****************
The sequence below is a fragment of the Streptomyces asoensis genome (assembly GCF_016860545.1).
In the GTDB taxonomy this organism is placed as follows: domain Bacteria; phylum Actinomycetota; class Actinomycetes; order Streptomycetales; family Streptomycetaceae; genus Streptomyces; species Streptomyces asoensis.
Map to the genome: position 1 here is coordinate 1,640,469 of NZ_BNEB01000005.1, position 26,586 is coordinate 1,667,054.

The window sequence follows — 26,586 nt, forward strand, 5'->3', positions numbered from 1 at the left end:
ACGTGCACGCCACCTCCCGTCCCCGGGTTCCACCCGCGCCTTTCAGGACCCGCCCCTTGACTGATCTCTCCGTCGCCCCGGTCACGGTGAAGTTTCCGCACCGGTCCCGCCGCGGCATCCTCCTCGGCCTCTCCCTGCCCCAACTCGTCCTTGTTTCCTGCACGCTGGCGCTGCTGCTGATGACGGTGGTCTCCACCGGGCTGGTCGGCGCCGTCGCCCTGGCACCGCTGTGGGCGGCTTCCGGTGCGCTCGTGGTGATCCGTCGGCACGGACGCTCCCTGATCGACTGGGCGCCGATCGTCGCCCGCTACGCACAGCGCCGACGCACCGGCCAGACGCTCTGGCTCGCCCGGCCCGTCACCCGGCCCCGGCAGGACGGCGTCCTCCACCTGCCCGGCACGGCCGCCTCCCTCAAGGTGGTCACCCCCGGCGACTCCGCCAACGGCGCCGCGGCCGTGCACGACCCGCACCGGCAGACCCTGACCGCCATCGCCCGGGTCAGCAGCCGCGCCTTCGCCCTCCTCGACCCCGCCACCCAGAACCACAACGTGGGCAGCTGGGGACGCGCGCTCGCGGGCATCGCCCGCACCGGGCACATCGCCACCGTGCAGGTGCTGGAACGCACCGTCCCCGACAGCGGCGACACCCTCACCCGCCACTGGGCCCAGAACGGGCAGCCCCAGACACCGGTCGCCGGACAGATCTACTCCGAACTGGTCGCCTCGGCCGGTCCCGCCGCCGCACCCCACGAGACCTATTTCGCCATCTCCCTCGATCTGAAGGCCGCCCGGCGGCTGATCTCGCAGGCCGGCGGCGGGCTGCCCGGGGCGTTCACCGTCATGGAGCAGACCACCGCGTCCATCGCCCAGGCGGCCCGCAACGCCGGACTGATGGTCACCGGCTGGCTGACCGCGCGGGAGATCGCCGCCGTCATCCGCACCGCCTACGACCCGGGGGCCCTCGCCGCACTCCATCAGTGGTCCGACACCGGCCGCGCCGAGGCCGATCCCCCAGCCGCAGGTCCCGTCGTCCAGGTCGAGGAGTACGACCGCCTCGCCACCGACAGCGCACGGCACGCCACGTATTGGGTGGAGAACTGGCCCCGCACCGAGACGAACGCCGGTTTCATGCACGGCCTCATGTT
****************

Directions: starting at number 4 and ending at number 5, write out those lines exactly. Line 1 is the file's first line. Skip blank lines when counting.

The window sequence follows — 26,586 nt, forward strand, 5'->3', positions numbered from 1 at the left end:
ACGTGCACGCCACCTCCCGTCCCCGGGTTCCACCCGCGCCTTTCAGGACCCGCCCCTTGACTGATCTCTCCGTCGCCCCGGTCACGGTGAAGTTTCCGCACCGGTCCCGCCGCGGCATCCTCCTCGGCCTCTCCCTGCCCCAACTCGTCCTTGTTTCCTGCACGCTGGCGCTGCTGCTGATGACGGTGGTCTCCACCGGGCTGGTCGGCGCCGTCGCCCTGGCACCGCTGTGGGCGGCTTCCGGTGCGCTCGTGGTGATCCGTCGGCACGGACGCTCCCTGATCGACTGGGCGCCGATCGTCGCCCGCTACGCACAGCGCCGACGCACCGGCCAGACGCTCTGGCTCGCCCGGCCCGTCACCCGGCCCCGGCAGGACGGCGTCCTCCACCTGCCCGGCACGGCCGCCTCCCTCAAGGTGGTCACCCCCGGCGACTCCGCCAACGGCGCCGCGGCCGTGCACGACCCGCACCGGCAGACCCTGACCGCCATCGCCCGGGTCAGCAGCCGCGCCTTCGCCCTCCTCGACCCCGCCACCCAGAACCACAACGTGGGCAGCTGGGGACGCGCGCTCGCGGGCATCGCCCGCACCGGGCACATCGCCACCGTGCAGGTGCTGGAACGCACCGTCCCCGACAGCGGCGACACCCTCACCCGCCACTGGGCCCAGAACGGGCAGCCCCAGACACCGGTCGCCGGACAGATCTACTCCGAACTGGTCGCCTCGGCCGGTCCCGCCGCCGCACCCCACGAGACCTATTTCGCCATCTCCCTCGATCTGAAGGCCGCCCGGCGGCTGATCTCGCAGGCCGGCGGCGGGCTGCCCGGGGCGTTCACCGTCATGGAGCAGACCACCGCGTCCATCGCCCAGGCGGCCCGCAACGCCGGACTGATGGTCACCGGCTGGCTGACCGCGCGGGAGATCGCCGCCGTCATCCGCACCGCCTACGACCCGGGGGCCCTCGCCGCACTCCATCAGTGGTCCGACACCGGCCGCGCCGAGGCCGATCCCCCAGCCGCAGGTCCCGTCGTCCAGGTCGAGGAGTACGACCGCCTCGCCACCGACAGCGCACGGCACGCCACGTATTGGGTGGAGAACTGGCCCCGCACCGAGACGAACGCCGGTTTCATGCACGGCCTCATGTT